IU School Of Medicine Awarded Grant For Opioid Withdrawal Drug Development
The Indiana University School of Medicine received a grant of up to $12.3 million aimed at developing a new drug that could potentially help treat opioid withdrawal syndrome.The grant will kick off a five-year project, from research and initial trials on patients to production of the drug.
Dr. Andrew Chambers is an addiction psychiatrist and neuroscientist at IU School of Medicine’s Department of Psychiatry and is one of the project leads, alongside Christopher Toombs, who is co-founder of the Seattle-based drug company Proniras.
Chambers said developing tezampanel as a drug aimed at helping treat opioid withdrawal syndrome can help develop it into a drug that could also help treat other disorders. He says there’s an easy way to think of how tezampanel works in that role.
“If you think of opiate withdrawal as being a highway where too many of the drivers are speeding and are getting involved in wrecks,” he said, “When we put the drug tezampanel on there, we’re gonna kind of disrupt that hyperactivity of neurotransmission on this super highway, we’re going to calm it down.”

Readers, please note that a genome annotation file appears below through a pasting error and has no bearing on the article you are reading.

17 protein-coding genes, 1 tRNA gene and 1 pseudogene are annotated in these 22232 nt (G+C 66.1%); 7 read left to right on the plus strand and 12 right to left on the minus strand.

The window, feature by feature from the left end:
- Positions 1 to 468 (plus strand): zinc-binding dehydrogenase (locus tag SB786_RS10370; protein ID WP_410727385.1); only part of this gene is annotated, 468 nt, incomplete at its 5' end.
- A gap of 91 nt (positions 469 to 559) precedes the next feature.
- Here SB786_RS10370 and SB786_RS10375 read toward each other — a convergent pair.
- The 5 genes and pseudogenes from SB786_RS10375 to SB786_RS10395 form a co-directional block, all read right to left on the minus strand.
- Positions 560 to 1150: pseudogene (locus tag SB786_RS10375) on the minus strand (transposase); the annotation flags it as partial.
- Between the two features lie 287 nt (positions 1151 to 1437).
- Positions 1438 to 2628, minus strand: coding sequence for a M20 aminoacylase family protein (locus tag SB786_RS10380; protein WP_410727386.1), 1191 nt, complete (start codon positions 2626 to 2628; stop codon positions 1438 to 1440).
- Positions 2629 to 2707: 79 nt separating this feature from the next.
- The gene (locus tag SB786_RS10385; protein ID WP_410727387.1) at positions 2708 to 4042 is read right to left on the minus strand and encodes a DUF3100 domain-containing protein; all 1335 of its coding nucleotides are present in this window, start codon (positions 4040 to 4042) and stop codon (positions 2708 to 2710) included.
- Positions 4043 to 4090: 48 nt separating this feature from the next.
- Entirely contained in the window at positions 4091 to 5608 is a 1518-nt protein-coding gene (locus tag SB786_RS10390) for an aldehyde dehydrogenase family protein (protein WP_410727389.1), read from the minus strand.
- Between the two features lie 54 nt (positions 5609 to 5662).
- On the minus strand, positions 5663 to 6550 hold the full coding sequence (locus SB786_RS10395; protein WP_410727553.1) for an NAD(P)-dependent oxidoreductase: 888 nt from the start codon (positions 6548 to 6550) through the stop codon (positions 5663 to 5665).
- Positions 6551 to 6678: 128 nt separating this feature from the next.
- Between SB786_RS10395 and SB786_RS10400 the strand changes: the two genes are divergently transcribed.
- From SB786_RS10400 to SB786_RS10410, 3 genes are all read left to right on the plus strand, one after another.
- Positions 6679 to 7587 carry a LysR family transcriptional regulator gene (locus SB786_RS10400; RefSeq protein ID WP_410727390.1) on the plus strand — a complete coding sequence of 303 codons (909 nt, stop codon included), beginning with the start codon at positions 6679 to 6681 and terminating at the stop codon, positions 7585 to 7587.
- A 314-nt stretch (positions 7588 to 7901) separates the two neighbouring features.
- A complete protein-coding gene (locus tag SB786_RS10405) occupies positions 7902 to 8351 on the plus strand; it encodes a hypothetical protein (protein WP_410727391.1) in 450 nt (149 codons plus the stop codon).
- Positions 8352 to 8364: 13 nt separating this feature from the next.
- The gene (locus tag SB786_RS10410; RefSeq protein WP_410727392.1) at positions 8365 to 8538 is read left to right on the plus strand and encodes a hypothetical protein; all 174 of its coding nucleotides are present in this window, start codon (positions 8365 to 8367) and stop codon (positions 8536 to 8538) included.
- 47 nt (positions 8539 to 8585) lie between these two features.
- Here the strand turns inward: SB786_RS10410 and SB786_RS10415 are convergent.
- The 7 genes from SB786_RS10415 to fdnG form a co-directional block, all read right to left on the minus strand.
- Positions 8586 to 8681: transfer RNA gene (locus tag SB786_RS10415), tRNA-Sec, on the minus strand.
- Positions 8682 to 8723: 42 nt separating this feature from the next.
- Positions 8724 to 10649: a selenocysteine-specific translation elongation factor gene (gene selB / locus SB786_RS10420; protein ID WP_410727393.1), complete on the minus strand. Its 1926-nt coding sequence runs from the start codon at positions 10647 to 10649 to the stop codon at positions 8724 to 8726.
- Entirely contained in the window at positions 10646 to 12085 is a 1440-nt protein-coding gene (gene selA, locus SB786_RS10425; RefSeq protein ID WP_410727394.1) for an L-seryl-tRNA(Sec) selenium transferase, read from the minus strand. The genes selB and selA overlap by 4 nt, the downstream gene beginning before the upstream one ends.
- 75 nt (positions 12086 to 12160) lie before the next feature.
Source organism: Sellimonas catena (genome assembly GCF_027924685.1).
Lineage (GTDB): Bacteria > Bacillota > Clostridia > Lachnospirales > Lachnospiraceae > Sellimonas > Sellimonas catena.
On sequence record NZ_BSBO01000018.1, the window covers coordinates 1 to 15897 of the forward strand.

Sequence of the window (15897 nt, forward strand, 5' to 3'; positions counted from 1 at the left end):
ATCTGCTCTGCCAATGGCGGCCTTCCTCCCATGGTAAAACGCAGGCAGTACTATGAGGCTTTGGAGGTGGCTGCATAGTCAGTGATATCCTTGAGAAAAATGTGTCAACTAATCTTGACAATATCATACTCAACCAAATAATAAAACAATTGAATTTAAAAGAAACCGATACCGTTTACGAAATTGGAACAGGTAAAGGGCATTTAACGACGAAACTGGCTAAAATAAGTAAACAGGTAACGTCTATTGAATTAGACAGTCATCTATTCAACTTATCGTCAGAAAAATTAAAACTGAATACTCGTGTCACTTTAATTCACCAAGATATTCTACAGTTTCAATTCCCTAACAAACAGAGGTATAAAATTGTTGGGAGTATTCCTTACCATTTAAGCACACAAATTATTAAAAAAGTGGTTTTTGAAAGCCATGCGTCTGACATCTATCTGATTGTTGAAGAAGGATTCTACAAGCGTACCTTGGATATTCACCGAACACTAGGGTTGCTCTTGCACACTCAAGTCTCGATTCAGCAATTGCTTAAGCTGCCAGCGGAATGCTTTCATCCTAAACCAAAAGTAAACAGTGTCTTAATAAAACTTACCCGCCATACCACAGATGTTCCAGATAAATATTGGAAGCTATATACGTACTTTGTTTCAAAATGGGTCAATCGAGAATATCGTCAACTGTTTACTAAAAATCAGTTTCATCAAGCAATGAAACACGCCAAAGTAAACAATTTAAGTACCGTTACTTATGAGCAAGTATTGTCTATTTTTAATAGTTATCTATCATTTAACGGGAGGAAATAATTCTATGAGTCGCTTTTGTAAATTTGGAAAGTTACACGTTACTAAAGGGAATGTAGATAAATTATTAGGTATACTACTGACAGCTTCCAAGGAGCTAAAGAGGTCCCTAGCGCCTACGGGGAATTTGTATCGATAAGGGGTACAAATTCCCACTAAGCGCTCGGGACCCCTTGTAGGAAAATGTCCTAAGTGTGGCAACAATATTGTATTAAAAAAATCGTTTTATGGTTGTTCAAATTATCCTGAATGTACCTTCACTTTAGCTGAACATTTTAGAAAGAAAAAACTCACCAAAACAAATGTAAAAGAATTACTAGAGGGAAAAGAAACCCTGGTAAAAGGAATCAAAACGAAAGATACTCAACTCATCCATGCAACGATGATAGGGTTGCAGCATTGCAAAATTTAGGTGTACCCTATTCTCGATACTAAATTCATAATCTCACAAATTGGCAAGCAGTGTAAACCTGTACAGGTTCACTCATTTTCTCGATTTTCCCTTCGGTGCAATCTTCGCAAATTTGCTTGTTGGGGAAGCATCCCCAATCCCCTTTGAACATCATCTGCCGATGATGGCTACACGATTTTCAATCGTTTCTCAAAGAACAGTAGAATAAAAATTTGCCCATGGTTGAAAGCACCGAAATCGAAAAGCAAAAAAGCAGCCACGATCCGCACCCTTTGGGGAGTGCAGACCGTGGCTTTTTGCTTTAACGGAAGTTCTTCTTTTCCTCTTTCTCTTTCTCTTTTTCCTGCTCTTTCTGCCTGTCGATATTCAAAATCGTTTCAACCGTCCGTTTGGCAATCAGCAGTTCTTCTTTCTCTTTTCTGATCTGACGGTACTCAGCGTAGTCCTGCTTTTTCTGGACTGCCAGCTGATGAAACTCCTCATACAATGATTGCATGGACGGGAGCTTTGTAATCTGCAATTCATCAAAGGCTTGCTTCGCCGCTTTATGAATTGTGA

Chambers says because opioid withdrawal symptoms are so severe, sometimes those suffering from addiction won’t seek treatment to avoid those symptoms. He says some people go as far as describing withdrawal as torture, both mental and emotion.
Chambers says a drug like tezampanel, which could help manage those symptoms, could prove beneficial in helping people get the help they need.
“Given the huge epidemic of addiction and the carnage going on with it, the need is just huge in going forward,” Chambers said.
The current research on the drug, which has yet to be tested on patients, shows promise it could be helpful in treating those withdrawal symptoms according to Chambers. He said the research is based on basic neuroscience.
The first $2 million stage of the project, awarded by the National Institute of Drug Abuse (NIDA), will be conducted over the next two years and focus on preclinical work and the drug’s role in models of opioid withdrawal and in combination with opioid and benzodiazepine drugs, which are commonly associated with opioid addictions and lethal overdoses. If the drug is regarded as safe and promising, NIDA and the Food and Drug Administration (FDA) will approve continued work on the project and offer the rest of the $10 million of the grant.
In the last three years of the project, IU’s School of Medicine will conduct clinical trials, and administer tezampanel to patients suffering from opioid addiction, and eventually pursue further testing nationwide.